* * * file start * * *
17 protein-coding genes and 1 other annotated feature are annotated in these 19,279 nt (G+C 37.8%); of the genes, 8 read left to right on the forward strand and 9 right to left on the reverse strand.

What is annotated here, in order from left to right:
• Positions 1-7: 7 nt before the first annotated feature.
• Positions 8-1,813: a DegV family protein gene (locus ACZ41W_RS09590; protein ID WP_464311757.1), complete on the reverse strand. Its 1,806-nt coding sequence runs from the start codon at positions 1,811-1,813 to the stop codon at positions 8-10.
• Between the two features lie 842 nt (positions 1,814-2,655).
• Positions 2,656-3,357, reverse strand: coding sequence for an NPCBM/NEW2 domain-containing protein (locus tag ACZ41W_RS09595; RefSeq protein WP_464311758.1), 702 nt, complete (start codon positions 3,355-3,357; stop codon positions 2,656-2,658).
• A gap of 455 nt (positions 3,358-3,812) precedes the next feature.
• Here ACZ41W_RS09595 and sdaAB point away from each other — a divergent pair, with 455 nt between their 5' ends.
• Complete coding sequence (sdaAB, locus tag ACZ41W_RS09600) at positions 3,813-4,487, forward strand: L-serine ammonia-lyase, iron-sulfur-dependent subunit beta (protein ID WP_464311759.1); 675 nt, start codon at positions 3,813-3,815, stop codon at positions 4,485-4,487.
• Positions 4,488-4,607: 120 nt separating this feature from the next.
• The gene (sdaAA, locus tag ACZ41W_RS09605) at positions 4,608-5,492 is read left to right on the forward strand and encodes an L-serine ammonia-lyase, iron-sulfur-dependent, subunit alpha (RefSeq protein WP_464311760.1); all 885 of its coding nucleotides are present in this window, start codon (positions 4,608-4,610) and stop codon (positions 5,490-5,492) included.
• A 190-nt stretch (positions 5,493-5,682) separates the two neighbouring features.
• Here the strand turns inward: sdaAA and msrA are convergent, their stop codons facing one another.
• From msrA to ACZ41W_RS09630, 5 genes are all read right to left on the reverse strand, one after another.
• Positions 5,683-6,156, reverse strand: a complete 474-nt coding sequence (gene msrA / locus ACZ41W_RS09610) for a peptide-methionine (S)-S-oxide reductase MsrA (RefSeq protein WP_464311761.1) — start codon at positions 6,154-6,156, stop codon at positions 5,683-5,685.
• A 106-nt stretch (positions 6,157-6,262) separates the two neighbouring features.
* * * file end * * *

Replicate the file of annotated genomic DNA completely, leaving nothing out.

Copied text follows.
17 protein-coding genes and 1 other annotated feature are annotated in these 19,279 nt (G+C 37.8%); of the genes, 8 read left to right on the forward strand and 9 right to left on the reverse strand.

What is annotated here, in order from left to right:
• Positions 1-7: 7 nt before the first annotated feature.
• Positions 8-1,813: a DegV family protein gene (locus ACZ41W_RS09590; protein ID WP_464311757.1), complete on the reverse strand. Its 1,806-nt coding sequence runs from the start codon at positions 1,811-1,813 to the stop codon at positions 8-10.
• Between the two features lie 842 nt (positions 1,814-2,655).
• Positions 2,656-3,357, reverse strand: coding sequence for an NPCBM/NEW2 domain-containing protein (locus tag ACZ41W_RS09595; RefSeq protein WP_464311758.1), 702 nt, complete (start codon positions 3,355-3,357; stop codon positions 2,656-2,658).
• A gap of 455 nt (positions 3,358-3,812) precedes the next feature.
• Here ACZ41W_RS09595 and sdaAB point away from each other — a divergent pair, with 455 nt between their 5' ends.
• Complete coding sequence (sdaAB, locus tag ACZ41W_RS09600) at positions 3,813-4,487, forward strand: L-serine ammonia-lyase, iron-sulfur-dependent subunit beta (protein ID WP_464311759.1); 675 nt, start codon at positions 3,813-3,815, stop codon at positions 4,485-4,487.
• Positions 4,488-4,607: 120 nt separating this feature from the next.
• The gene (sdaAA, locus tag ACZ41W_RS09605) at positions 4,608-5,492 is read left to right on the forward strand and encodes an L-serine ammonia-lyase, iron-sulfur-dependent, subunit alpha (RefSeq protein WP_464311760.1); all 885 of its coding nucleotides are present in this window, start codon (positions 4,608-4,610) and stop codon (positions 5,490-5,492) included.
• A 190-nt stretch (positions 5,493-5,682) separates the two neighbouring features.
• Here the strand turns inward: sdaAA and msrA are convergent, their stop codons facing one another.
• From msrA to ACZ41W_RS09630, 5 genes are all read right to left on the reverse strand, one after another.
• Positions 5,683-6,156, reverse strand: a complete 474-nt coding sequence (gene msrA / locus ACZ41W_RS09610) for a peptide-methionine (S)-S-oxide reductase MsrA (RefSeq protein WP_464311761.1) — start codon at positions 6,154-6,156, stop codon at positions 5,683-5,685.
• A 106-nt stretch (positions 6,157-6,262) separates the two neighbouring features.